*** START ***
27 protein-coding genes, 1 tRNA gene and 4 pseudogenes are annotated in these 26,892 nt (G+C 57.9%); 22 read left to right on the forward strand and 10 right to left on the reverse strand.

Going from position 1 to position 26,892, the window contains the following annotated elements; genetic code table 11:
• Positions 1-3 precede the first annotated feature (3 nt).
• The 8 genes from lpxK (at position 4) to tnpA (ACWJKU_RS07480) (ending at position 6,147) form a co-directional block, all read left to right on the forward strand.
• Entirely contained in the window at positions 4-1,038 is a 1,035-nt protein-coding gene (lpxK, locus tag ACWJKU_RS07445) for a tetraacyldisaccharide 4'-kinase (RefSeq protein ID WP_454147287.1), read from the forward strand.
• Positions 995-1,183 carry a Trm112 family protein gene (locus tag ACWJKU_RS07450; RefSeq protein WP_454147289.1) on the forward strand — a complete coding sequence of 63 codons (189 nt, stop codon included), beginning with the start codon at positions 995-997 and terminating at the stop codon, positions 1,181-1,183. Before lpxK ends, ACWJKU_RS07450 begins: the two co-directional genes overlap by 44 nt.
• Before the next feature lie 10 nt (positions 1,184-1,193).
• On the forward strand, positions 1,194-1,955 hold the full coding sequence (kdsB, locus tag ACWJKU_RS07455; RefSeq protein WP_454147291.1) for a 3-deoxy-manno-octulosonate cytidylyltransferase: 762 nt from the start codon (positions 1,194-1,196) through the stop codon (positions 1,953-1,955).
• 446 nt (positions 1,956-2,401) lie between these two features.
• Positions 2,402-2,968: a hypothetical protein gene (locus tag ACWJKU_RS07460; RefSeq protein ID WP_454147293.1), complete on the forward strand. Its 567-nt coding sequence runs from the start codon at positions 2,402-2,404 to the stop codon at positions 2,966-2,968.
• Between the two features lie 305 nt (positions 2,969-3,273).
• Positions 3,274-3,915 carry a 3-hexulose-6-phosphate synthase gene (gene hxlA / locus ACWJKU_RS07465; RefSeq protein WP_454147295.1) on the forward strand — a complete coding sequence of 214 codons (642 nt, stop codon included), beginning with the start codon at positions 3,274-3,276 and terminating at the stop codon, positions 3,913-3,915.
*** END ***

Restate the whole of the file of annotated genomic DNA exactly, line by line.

27 protein-coding genes, 1 tRNA gene and 4 pseudogenes are annotated in these 26,892 nt (G+C 57.9%); 22 read left to right on the forward strand and 10 right to left on the reverse strand.

Going from position 1 to position 26,892, the window contains the following annotated elements; genetic code table 11:
• Positions 1-3 precede the first annotated feature (3 nt).
• The 8 genes from lpxK (at position 4) to tnpA (ACWJKU_RS07480) (ending at position 6,147) form a co-directional block, all read left to right on the forward strand.
• Entirely contained in the window at positions 4-1,038 is a 1,035-nt protein-coding gene (lpxK, locus tag ACWJKU_RS07445) for a tetraacyldisaccharide 4'-kinase (RefSeq protein ID WP_454147287.1), read from the forward strand.
• Positions 995-1,183 carry a Trm112 family protein gene (locus tag ACWJKU_RS07450; RefSeq protein WP_454147289.1) on the forward strand — a complete coding sequence of 63 codons (189 nt, stop codon included), beginning with the start codon at positions 995-997 and terminating at the stop codon, positions 1,181-1,183. Before lpxK ends, ACWJKU_RS07450 begins: the two co-directional genes overlap by 44 nt.
• Before the next feature lie 10 nt (positions 1,184-1,193).
• On the forward strand, positions 1,194-1,955 hold the full coding sequence (kdsB, locus tag ACWJKU_RS07455; RefSeq protein WP_454147291.1) for a 3-deoxy-manno-octulosonate cytidylyltransferase: 762 nt from the start codon (positions 1,194-1,196) through the stop codon (positions 1,953-1,955).
• 446 nt (positions 1,956-2,401) lie between these two features.
• Positions 2,402-2,968: a hypothetical protein gene (locus tag ACWJKU_RS07460; RefSeq protein ID WP_454147293.1), complete on the forward strand. Its 567-nt coding sequence runs from the start codon at positions 2,402-2,404 to the stop codon at positions 2,966-2,968.
• Between the two features lie 305 nt (positions 2,969-3,273).
• Positions 3,274-3,915 carry a 3-hexulose-6-phosphate synthase gene (gene hxlA / locus ACWJKU_RS07465; RefSeq protein WP_454147295.1) on the forward strand — a complete coding sequence of 214 codons (642 nt, stop codon included), beginning with the start codon at positions 3,274-3,276 and terminating at the stop codon, positions 3,913-3,915.